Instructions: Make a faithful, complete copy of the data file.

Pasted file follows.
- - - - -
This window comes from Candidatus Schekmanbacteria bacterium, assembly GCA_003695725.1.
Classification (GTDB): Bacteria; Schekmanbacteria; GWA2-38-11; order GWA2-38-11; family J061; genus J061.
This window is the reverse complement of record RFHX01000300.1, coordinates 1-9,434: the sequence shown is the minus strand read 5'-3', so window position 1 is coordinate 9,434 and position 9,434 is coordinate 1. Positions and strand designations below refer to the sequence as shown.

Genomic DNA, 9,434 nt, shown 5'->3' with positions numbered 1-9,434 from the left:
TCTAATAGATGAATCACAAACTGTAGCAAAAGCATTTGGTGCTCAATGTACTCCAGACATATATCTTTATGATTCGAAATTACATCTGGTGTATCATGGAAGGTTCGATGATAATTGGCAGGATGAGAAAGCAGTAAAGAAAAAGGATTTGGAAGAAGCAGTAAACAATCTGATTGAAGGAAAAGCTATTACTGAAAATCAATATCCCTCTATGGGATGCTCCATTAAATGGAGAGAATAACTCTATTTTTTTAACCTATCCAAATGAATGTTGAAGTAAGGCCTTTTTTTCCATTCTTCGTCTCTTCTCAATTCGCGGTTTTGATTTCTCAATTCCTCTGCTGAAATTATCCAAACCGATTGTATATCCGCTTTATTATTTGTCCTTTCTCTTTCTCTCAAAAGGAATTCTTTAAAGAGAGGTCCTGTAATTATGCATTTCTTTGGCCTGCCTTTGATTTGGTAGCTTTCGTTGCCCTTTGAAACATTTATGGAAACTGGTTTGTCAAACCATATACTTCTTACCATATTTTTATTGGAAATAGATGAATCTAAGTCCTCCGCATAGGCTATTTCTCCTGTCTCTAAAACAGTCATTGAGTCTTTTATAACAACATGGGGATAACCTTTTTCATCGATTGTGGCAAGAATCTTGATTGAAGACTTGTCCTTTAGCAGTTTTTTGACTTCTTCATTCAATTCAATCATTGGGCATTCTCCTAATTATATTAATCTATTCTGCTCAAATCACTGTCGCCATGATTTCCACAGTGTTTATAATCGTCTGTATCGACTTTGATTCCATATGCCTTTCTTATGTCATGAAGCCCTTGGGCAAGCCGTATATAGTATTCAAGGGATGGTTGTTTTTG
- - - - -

This window comes from Candidatus Schekmanbacteria bacterium, assembly GCA_003695725.1.
Classification (GTDB): Bacteria; Schekmanbacteria; GWA2-38-11; order GWA2-38-11; family J061; genus J061.
This window is the reverse complement of record RFHX01000300.1, coordinates 1-9,434: the sequence shown is the minus strand read 5'-3', so window position 1 is coordinate 9,434 and position 9,434 is coordinate 1. Positions and strand designations below refer to the sequence as shown.

Genomic DNA, 9,434 nt, shown 5'->3' with positions numbered 1-9,434 from the left:
TCTAATAGATGAATCACAAACTGTAGCAAAAGCATTTGGTGCTCAATGTACTCCAGACATATATCTTTATGATTCGAAATTACATCTGGTGTATCATGGAAGGTTCGATGATAATTGGCAGGATGAGAAAGCAGTAAAGAAAAAGGATTTGGAAGAAGCAGTAAACAATCTGATTGAAGGAAAAGCTATTACTGAAAATCAATATCCCTCTATGGGATGCTCCATTAAATGGAGAGAATAACTCTATTTTTTTAACCTATCCAAATGAATGTTGAAGTAAGGCCTTTTTTTCCATTCTTCGTCTCTTCTCAATTCGCGGTTTTGATTTCTCAATTCCTCTGCTGAAATTATCCAAACCGATTGTATATCCGCTTTATTATTTGTCCTTTCTCTTTCTCTCAAAAGGAATTCTTTAAAGAGAGGTCCTGTAATTATGCATTTCTTTGGCCTGCCTTTGATTTGGTAGCTTTCGTTGCCCTTTGAAACATTTATGGAAACTGGTTTGTCAAACCATATACTTCTTACCATATTTTTATTGGAAATAGATGAATCTAAGTCCTCCGCATAGGCTATTTCTCCTGTCTCTAAAACAGTCATTGAGTCTTTTATAACAACATGGGGATAACCTTTTTCATCGATTGTGGCAAGAATCTTGATTGAAGACTTGTCCTTTAGCAGTTTTTTGACTTCTTCATTCAATTCAATCATTGGGCATTCTCCTAATTATATTAATCTATTCTGCTCAAATCACTGTCGCCATGATTTCCACAGTGTTTATAATCGTCTGTATCGACTTTGATTCCATATGCCTTTCTTATGTCATGAAGCCCTTGGGCAAGCCGTATATAGTATTCAAGGGATGGTTGTTTTTG